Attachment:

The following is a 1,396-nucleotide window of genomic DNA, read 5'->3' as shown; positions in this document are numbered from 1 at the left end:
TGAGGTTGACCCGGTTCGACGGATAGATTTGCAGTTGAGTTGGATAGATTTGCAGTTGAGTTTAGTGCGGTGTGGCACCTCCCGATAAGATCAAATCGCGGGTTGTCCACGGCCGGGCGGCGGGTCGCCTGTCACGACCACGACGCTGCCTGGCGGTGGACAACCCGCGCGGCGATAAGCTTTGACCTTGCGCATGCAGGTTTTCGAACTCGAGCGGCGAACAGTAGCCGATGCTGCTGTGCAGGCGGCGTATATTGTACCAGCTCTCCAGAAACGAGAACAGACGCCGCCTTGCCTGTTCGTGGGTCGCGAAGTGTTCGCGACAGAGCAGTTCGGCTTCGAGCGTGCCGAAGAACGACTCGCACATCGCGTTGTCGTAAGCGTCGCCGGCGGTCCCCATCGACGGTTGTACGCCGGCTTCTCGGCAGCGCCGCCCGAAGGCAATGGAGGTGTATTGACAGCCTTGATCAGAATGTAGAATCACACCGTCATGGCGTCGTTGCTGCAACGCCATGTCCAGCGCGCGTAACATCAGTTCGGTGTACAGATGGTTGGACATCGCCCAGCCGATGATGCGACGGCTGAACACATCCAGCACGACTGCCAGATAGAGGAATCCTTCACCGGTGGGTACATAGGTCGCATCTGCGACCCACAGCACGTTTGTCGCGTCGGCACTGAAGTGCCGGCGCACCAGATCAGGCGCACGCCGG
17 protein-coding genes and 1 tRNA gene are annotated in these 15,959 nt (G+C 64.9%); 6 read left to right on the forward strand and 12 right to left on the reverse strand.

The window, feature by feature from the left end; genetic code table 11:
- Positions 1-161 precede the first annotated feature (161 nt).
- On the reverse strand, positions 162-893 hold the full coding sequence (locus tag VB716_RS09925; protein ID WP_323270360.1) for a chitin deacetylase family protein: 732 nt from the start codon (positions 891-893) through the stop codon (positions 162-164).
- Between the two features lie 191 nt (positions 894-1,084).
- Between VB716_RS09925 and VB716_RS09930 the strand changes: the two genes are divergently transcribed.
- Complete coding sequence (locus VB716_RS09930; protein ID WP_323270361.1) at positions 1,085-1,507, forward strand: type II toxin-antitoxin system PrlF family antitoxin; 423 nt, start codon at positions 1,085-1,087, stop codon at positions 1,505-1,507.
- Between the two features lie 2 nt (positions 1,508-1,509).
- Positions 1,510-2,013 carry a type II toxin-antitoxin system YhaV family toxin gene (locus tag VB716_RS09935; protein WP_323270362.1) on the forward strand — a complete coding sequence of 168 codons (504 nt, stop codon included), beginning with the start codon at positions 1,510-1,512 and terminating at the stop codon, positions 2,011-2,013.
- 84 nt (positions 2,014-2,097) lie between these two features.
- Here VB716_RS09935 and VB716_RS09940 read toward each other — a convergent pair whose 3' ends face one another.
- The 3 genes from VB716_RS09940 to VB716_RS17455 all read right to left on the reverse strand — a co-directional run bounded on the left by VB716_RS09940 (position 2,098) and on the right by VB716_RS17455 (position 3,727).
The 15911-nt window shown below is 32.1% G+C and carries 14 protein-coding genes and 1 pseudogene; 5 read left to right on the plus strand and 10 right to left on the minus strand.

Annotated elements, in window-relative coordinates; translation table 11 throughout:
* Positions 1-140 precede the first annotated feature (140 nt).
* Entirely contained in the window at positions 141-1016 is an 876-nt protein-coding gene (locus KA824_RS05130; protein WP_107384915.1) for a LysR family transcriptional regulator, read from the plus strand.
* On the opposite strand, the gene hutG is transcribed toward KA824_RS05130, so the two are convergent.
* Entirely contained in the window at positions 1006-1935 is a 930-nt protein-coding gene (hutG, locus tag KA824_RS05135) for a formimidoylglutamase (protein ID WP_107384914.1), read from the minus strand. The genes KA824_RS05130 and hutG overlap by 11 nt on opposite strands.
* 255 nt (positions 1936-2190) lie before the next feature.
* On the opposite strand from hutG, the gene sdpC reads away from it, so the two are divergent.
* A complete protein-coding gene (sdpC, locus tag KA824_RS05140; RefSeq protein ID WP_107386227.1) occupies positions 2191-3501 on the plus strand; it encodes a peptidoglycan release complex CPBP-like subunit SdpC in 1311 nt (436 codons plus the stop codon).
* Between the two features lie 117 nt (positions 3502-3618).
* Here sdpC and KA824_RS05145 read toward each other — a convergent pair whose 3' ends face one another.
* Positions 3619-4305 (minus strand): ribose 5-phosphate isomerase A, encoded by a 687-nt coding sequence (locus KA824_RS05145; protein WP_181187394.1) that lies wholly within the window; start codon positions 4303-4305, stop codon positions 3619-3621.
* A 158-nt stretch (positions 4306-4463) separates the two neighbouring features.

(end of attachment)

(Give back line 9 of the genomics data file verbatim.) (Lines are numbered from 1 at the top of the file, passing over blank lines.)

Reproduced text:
- Complete coding sequence (locus VB716_RS09930; protein ID WP_323270361.1) at positions 1,085-1,507, forward strand: type II toxin-antitoxin system PrlF family antitoxin; 423 nt, start codon at positions 1,085-1,087, stop codon at positions 1,505-1,507.